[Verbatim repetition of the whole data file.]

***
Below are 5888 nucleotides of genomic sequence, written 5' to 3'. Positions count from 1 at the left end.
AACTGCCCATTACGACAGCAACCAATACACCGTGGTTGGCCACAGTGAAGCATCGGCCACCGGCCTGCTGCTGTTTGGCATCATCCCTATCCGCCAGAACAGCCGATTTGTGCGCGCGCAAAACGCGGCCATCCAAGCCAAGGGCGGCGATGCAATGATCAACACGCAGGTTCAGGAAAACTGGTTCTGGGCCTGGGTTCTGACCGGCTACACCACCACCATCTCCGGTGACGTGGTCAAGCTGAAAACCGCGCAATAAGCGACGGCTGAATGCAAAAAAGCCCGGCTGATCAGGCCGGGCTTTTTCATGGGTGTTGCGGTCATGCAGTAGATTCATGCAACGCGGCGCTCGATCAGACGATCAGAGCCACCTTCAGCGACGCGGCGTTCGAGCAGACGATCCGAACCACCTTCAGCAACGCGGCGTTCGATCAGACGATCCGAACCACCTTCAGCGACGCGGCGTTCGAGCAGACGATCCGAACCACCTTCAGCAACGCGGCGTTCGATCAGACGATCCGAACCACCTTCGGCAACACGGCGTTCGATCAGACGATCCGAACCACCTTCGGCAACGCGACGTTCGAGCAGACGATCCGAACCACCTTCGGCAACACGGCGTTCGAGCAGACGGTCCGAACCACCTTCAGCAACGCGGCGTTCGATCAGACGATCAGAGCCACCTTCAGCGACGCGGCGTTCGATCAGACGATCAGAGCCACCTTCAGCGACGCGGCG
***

Below are 5888 nucleotides of genomic sequence, written 5' to 3'. Positions count from 1 at the left end.
AACTGCCCATTACGACAGCAACCAATACACCGTGGTTGGCCACAGTGAAGCATCGGCCACCGGCCTGCTGCTGTTTGGCATCATCCCTATCCGCCAGAACAGCCGATTTGTGCGCGCGCAAAACGCGGCCATCCAAGCCAAGGGCGGCGATGCAATGATCAACACGCAGGTTCAGGAAAACTGGTTCTGGGCCTGGGTTCTGACCGGCTACACCACCACCATCTCCGGTGACGTGGTCAAGCTGAAAACCGCGCAATAAGCGACGGCTGAATGCAAAAAAGCCCGGCTGATCAGGCCGGGCTTTTTCATGGGTGTTGCGGTCATGCAGTAGATTCATGCAACGCGGCGCTCGATCAGACGATCAGAGCCACCTTCAGCGACGCGGCGTTCGAGCAGACGATCCGAACCACCTTCAGCAACGCGGCGTTCGATCAGACGATCCGAACCACCTTCAGCGACGCGGCGTTCGAGCAGACGATCCGAACCACCTTCAGCAACGCGGCGTTCGATCAGACGATCCGAACCACCTTCGGCAACACGGCGTTCGATCAGACGATCCGAACCACCTTCGGCAACGCGACGTTCGAGCAGACGATCCGAACCACCTTCGGCAACACGGCGTTCGAGCAGACGGTCCGAACCACCTTCAGCAACGCGGCGTTCGATCAGACGATCAGAGCCACCTTCAGCGACGCGGCGTTCGATCAGACGATCAGAGCCACCTTCAGCGACGCGGCG